Pain assessment tool for sedated/ intubated patients?
- 0Mar 15, '12 by alenorWe are doing a project about using a standardized pain tool for our non-verbal patients. I would like to know what other hospitals are currently using. What pain assessment tool do you use for your sedated/vented/non-verbal patients? Do your physicians include this tool as basis for the pain medications in their orders? Please include your unit and the hospital you work in, only if you want to. Thank you!
- 6,109 Visits
- 0Mar 15, '12 by Sun0408We don't have a standard pain scale for these types of pts. Common sense goes a long way. I work trauma surgical ICU so it is obvious these pts will need pain management at frequent intervals during there recovery. We use our judgement, VS, HR, resp rate and depth as well as any facial expression, splinting, or agitation. If the pt is sedated we use the BIS monitoring system to measure the amount of sedation, it also has a EMG reading, some say when that red line increases it is an indication of pain so we will also treat with an increasing EMG line.
Our physicians are great at ordering pain medications.
- 1May 1, '12 by JoyfulRN14We use CPOT: Critical Care Pain Observation Tool.
It looks at facial expression, body movements, compliance with ventilator (if intubated), and muscle tension. 0-2 points for each category with a result out of 8.
It basically puts into words the things you intuitively look for to assess pain - if your patient is tense and grimacing and fighting the vent, you don't need a scale to tell you it is likely pain. But this way we have a scale to chart it, since "pain is the fifth vital sign" and yada yada yada.
We have a great analgesia/sedation protocol to manage pain and sedation, and it is geared toward CPOT to measure pain and MAAS to measure level of sedation.
I work in a med/surg ICU.
- 0May 1, '12 by BelgianRNOur facility (university hospital - Belgium) uses the BPS (Behavioural Pain Scale) for this purpose and naturally as Sun0408 has said common sense. I included an article about BPS (BPS).
Our normal sedation strategy always includes a continuous sedative (propofol or midazolam) and a continuous opioid (remifentanil or sufentanil) for pain management. Second line sedation usually involves continuous ketamine. We might add paracetamol IV q 6 hours based on the likelihood of weaning/extubation and body temperature.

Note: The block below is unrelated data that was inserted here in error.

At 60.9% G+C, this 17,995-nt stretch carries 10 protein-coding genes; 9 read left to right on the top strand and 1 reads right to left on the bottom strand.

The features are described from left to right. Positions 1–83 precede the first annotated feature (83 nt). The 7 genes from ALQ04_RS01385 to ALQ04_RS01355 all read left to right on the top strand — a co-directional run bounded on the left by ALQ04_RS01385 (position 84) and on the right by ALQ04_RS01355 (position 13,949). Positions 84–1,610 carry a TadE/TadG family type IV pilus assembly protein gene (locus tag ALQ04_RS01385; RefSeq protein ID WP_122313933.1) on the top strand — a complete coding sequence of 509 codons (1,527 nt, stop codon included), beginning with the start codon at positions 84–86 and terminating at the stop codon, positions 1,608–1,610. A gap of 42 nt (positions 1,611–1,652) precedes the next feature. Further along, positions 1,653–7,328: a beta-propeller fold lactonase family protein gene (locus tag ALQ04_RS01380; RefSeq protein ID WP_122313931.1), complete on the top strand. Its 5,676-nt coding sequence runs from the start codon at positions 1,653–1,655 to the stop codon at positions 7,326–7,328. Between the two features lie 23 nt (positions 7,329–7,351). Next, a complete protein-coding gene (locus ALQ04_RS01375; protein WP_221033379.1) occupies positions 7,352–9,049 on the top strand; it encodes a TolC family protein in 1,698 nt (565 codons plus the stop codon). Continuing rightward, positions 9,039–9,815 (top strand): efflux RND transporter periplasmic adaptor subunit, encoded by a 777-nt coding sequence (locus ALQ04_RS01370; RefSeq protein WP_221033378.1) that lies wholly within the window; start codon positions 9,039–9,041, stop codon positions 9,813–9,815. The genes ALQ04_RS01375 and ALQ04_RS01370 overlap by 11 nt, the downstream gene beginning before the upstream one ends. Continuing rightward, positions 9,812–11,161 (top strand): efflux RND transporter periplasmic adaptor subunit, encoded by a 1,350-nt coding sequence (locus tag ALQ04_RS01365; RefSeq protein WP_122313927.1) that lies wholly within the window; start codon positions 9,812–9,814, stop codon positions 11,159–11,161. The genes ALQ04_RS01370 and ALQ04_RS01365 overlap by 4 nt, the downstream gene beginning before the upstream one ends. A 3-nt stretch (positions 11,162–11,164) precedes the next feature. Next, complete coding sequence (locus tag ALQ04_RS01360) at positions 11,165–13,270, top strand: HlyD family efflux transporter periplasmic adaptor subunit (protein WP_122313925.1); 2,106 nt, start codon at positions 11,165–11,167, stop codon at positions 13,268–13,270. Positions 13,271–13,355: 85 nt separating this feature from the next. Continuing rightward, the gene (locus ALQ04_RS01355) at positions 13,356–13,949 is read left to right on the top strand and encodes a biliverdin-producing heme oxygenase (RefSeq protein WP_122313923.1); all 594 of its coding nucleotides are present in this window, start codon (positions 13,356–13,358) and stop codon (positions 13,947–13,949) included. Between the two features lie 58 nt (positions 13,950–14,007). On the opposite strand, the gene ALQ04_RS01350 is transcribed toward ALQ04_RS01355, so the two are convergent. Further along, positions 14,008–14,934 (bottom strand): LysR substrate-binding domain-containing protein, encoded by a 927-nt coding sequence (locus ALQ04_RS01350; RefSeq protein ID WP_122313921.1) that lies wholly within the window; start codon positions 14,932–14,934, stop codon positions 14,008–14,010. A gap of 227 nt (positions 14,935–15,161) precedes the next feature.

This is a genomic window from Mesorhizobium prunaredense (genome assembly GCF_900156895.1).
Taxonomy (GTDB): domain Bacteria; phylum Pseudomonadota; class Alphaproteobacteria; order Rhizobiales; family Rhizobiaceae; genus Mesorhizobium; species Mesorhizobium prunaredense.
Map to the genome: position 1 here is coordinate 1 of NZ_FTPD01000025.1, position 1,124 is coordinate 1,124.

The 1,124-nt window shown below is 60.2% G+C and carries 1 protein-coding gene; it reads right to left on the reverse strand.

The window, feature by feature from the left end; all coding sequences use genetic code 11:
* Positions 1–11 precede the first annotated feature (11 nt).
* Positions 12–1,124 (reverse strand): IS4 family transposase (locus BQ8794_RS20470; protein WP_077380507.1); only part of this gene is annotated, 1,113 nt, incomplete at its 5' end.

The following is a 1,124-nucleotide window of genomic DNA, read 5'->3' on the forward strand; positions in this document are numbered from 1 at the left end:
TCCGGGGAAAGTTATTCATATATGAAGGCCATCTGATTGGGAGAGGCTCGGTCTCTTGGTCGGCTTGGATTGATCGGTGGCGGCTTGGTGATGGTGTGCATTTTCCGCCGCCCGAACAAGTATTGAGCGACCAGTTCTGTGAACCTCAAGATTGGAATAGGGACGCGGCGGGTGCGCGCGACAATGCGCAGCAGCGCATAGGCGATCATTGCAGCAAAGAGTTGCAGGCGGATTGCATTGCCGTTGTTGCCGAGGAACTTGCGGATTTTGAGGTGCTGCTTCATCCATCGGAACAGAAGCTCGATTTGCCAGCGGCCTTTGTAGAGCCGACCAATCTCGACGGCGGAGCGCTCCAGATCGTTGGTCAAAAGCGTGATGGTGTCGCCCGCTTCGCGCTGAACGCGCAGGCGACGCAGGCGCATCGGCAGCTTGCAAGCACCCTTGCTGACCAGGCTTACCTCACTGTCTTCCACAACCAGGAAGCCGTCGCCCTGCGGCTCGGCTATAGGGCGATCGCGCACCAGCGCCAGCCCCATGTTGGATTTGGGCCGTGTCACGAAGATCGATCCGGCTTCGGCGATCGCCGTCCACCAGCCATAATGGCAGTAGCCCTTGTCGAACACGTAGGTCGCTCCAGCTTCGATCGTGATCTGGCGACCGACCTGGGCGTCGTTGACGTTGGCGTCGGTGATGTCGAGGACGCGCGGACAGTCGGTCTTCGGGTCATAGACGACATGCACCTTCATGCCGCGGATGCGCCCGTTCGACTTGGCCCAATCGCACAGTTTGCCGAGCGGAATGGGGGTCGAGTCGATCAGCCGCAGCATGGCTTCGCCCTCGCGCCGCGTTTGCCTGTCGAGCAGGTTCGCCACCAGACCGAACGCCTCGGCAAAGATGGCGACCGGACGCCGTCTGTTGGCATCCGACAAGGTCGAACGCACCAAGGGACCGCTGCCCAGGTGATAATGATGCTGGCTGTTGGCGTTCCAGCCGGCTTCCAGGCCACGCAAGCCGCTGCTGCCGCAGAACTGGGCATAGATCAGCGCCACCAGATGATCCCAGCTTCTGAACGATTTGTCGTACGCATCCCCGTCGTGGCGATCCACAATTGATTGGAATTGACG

We register pain scale at least q 8 hours in our PDMS (it is an automated order upon admission). It is also registered whenever we validate an order for any pain killer.
It works via a pop-up menu that consists of a page with all the body zones that you can check/uncheck to indicate where the pain is located, or we check "generalized pain". There is also a box that indicates the rational for giving pain meds: either the zones above, prevention, added sedation, shivering, and "others". You can also indicate you didn't give any meds just did the assessment and will follow-up.
Then there is the VAS or the normal painscores you can indicate for verbal patients and there is a section that holds the BPS. One of these three needs to be filled out before the system allows you to close the window and continue working with the PDMS.
- 0Jun 28, '12 by thompd01I work in the ICU. We do not have a specific pain scale for nonverbal patient's. We use the 0 to 10 pain scale. With zero being no pain and ten being the worst pain you have ever experienced. The scale has facial expressions that go along with the numbers.
However, I have done some research on pain scales for nonverbal patients and thought it might be something to start at our hospital. After research I felt it to be a complicated process to get essential the same results as we previously have. The pain scale that kept coming up in research was the Behavioral Pain Scale as talked about above.
- 0Jul 31, '12 by JenWelchRN12I work in a Neuro ICU and fortunately my nurse manager, who was a nurse educator for our hospital developed a Non-Communicative Adult pain scale called the NCOT. It uses standard baselines, movements, agitation and ventilator tolerance, and physiologic changes in pt comfort levels that can be seen, to document and treat pain. I'm not sure how widely it's used, but you might do a search for NCOT and see what you can find. I know that it is a great tool for us and treating our vented/sedated pts and nonverbal Neuro pts. Hope that helps a little.
- 0Sep 6, '12 by mamataraI work in a Cardiac ICU and Stepdown unit in NC (14 beds ICU, 14 beds stepdown). We use the CPOT and PAINAD pain scales. CPOT is for our intubated/sedated patients and PAINAD is for those with cognitive impairment (usually patients with dementia). Most of our pain med orders are either by ranges of mild, moderate, severe or in case of sedation protocol by RASS sedation score.